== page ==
EDITOR’S NOTE — Steve Hobbs has earned the Washington State Labor Council’s endorsement as well. See all of the WSLC’s recommendations.

The Stand (Oct. 19) — Got ballot? Check out labor’s endorsements

TODAY at The Stand Join the fun: Volunteer for Labor Neighbor! — Make sure your union is represented as WSLC gets out the labor vote.

 


THAT WASHINGTON

 

► From DCist — After unionizing and picketing, Senate cafeteria workers secure $20 minimum wage and benefits — Cafeteria workers at the U.S. Senate have ratified their first contract, securing a $20 per hour minimum wage and benefits like pension contributions and affordable platinum-level health insurance with coverage for family members. The workers are organized with UNITE HERE Local 23.

EDITOR’S NOTE — How do wages and benefits like that sound to you? Get more information about how you can join together with co-workers and negotiate a fair return for your hard work. Or go ahead and contact a union organizer today!

► From the Wall Street Journal — Drugmakers look to curb Medicare’s power to negotiate lower drug pricesDrugmakers are trying to blunt Medicare’s newfound power under the Inflation Reduction Act to negotiate prices while coping with internal industry disputes and ebbing influence in Washington, D.C.

 


NATIONAL

 

► From MSNBC — American workers are rediscovering the power of going on strike (by Kate Bahn) — Dire headlines about inflation are masking one of the biggest economic shifts in the U.S. labor market: After decades of decline, the American labor movement is showing signs of revival. With support for unions increasing, workers have more power as they request better pay and workplace benefits — and this could have a significant impact in reversing the long-standing trend of sluggish wage growth and low job quality for workers, despite increasing productivity and economic growth.

► From Jacobin — Kaiser mental healthcare workers are on strike for safe staffing levels — At Kaiser Permanente in California, 2,000 mental health care workers have been on strike since August 15. They say Kaiser consistently fails to provide adequate staffing and wages, with patients waiting weeks or months for a second appointment.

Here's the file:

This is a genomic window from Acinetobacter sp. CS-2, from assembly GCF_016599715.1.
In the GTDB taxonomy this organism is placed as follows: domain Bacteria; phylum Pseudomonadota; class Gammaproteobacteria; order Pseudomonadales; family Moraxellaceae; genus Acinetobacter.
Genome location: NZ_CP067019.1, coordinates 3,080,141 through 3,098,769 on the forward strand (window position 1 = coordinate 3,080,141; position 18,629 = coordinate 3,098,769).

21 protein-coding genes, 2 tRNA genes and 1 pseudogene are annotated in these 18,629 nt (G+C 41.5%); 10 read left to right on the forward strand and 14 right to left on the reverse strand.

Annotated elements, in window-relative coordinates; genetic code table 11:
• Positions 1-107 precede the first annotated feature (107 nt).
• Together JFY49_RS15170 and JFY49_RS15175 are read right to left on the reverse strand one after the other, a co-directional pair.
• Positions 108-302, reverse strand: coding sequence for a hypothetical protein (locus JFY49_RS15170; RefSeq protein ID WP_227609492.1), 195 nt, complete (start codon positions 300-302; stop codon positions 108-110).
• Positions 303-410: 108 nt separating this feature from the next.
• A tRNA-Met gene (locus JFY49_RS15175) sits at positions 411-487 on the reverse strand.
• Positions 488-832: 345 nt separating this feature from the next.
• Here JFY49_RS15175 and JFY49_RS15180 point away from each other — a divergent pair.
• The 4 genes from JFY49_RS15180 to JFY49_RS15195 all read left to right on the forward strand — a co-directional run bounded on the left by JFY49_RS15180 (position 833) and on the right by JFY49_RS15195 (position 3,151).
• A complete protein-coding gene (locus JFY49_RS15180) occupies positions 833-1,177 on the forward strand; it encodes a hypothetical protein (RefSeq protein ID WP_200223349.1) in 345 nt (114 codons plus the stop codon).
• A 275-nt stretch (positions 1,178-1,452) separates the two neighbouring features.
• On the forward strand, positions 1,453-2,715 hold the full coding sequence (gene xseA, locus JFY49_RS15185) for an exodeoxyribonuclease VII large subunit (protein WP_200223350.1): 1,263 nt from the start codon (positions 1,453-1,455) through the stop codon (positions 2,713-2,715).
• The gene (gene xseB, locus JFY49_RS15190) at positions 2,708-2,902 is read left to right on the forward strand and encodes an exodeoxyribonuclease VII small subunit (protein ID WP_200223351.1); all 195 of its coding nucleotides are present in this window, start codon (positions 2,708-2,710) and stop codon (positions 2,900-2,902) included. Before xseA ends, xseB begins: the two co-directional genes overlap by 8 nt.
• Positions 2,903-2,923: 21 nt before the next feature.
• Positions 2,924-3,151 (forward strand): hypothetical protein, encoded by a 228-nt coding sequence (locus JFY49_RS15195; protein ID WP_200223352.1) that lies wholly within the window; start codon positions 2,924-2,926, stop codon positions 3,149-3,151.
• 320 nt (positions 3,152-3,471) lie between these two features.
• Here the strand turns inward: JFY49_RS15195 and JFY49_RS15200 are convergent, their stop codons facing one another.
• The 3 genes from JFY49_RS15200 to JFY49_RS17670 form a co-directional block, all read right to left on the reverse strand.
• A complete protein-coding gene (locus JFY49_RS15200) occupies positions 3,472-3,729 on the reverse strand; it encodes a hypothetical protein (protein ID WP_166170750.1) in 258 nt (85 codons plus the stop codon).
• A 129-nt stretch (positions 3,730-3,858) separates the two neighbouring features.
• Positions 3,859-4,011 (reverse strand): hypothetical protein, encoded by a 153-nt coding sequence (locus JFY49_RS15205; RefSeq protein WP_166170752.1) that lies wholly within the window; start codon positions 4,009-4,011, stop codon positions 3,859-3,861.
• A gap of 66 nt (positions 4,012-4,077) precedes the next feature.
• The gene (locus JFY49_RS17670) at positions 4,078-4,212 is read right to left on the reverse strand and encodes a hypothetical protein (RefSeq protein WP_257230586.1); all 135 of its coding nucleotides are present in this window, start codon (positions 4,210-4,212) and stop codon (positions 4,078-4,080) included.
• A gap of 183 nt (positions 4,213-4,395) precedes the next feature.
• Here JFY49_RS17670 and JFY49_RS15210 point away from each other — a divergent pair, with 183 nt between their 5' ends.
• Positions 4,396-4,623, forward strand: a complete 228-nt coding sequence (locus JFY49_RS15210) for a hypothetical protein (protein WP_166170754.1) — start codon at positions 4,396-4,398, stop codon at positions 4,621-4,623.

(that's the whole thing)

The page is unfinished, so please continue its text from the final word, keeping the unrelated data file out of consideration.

► From Jacobin — Amazon workers staged walkouts at 4 warehouses for Prime Week — Last week workers at four different Amazon warehouse across the U.S. walked out to protest the company’s low pay and brutal working conditions. The actions were timed to coincide with Amazon’s Prime Day promotional sales rush.

► From WITF — Pittsburgh Post-Gazette journalists begin strike, as contract impasse continues — “We want to be doing strong journalism, we want to be reporting for the Pittsburgh region, we don’t want to be out here on the streets doing this.”

► From NPR — They inhaled asbestos for decades on the job. Now, workers break their silence. — In the early 1990s, the dangers of asbestos were already irrefutable. The United States had prohibited its use in pipe insulation and branded it so risky that remediators had to wear hazmat suits to remove it. But unlike dozens of other countries that banned the potent carcinogen outright, the United States never did.

► From the Hollywood Reporter — IATSE, commercial producers reach deal on TV contract — During negotiations, the crew union and the Association of Independent Commercial Producers also worked out a neutrality agreement over organizing production workers.

 


T.G.I.T.

 

► The Entire Staff of The Stand is taking tomorrow off to celebrate our birthday. So this one goes out to… us.

See you on Monday.

 


The Stand posts links to Washington state and national news of interest every weekday morning by 10 a.m.